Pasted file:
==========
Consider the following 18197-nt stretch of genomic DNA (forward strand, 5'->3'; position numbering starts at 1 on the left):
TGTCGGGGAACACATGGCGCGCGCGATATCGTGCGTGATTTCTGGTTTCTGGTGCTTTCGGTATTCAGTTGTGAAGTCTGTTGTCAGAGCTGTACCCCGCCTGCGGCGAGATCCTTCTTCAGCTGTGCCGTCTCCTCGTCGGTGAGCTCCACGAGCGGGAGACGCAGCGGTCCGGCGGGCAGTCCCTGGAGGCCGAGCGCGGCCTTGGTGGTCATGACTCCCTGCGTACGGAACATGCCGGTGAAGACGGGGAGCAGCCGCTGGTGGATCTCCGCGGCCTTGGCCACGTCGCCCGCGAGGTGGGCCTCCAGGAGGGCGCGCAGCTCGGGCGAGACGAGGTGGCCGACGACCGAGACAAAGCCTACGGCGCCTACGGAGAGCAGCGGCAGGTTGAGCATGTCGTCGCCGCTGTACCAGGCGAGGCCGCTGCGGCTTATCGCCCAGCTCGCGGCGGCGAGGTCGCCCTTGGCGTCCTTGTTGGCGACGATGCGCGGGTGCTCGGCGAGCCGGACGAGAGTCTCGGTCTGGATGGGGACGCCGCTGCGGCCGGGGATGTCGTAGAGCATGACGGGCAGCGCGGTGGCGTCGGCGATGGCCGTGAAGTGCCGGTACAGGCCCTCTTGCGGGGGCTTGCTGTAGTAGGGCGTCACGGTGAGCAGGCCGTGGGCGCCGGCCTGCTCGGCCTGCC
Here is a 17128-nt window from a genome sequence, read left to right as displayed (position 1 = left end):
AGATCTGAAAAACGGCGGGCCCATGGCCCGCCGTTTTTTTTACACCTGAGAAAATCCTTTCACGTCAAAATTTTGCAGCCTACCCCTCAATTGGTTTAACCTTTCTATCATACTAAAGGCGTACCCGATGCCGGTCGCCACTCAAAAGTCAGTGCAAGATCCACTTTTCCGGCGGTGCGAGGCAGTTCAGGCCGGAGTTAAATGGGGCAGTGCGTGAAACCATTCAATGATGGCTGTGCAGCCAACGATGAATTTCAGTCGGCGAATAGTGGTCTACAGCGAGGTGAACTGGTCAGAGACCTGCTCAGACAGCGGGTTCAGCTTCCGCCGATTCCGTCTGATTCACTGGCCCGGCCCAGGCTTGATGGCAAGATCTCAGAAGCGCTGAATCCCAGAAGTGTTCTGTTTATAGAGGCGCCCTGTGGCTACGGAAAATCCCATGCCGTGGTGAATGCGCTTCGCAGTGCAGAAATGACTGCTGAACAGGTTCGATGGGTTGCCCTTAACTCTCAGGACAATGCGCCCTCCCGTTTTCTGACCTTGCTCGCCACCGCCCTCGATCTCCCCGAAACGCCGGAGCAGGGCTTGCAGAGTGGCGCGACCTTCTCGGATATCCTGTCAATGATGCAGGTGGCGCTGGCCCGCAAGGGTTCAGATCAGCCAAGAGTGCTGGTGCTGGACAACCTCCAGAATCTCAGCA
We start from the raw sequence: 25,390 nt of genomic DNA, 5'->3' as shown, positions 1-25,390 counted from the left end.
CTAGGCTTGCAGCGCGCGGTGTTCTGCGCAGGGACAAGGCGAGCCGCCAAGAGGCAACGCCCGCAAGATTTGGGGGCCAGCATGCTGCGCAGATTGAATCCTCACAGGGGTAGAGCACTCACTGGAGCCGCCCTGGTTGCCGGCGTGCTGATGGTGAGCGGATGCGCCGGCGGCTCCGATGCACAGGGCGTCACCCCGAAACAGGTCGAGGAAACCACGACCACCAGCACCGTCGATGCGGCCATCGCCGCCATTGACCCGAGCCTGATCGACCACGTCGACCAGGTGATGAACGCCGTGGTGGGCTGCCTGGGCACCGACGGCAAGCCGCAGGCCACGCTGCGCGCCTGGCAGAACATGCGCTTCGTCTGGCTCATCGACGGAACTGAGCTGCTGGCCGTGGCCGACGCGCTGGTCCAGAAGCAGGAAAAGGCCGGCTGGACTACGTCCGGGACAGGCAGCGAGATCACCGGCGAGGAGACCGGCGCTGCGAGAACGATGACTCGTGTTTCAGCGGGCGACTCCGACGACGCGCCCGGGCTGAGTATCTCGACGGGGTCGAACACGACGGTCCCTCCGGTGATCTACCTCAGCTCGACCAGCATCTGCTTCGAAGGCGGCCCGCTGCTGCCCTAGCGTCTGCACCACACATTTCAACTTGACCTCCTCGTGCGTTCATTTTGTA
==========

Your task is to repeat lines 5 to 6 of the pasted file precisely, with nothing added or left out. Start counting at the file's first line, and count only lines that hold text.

We start from the raw sequence: 25,390 nt of genomic DNA, 5'->3' as shown, positions 1-25,390 counted from the left end.
CTAGGCTTGCAGCGCGCGGTGTTCTGCGCAGGGACAAGGCGAGCCGCCAAGAGGCAACGCCCGCAAGATTTGGGGGCCAGCATGCTGCGCAGATTGAATCCTCACAGGGGTAGAGCACTCACTGGAGCCGCCCTGGTTGCCGGCGTGCTGATGGTGAGCGGATGCGCCGGCGGCTCCGATGCACAGGGCGTCACCCCGAAACAGGTCGAGGAAACCACGACCACCAGCACCGTCGATGCGGCCATCGCCGCCATTGACCCGAGCCTGATCGACCACGTCGACCAGGTGATGAACGCCGTGGTGGGCTGCCTGGGCACCGACGGCAAGCCGCAGGCCACGCTGCGCGCCTGGCAGAACATGCGCTTCGTCTGGCTCATCGACGGAACTGAGCTGCTGGCCGTGGCCGACGCGCTGGTCCAGAAGCAGGAAAAGGCCGGCTGGACTACGTCCGGGACAGGCAGCGAGATCACCGGCGAGGAGACCGGCGCTGCGAGAACGATGACTCGTGTTTCAGCGGGCGACTCCGACGACGCGCCCGGGCTGAGTATCTCGACGGGGTCGAACACGACGGTCCCTCCGGTGATCTACCTCAGCTCGACCAGCATCTGCTTCGAAGGCGGCCCGCTGCTGCCCTAGCGTCTGCACCACACATTTCAACTTGACCTCCTCGTGCGTTCATTTTGTA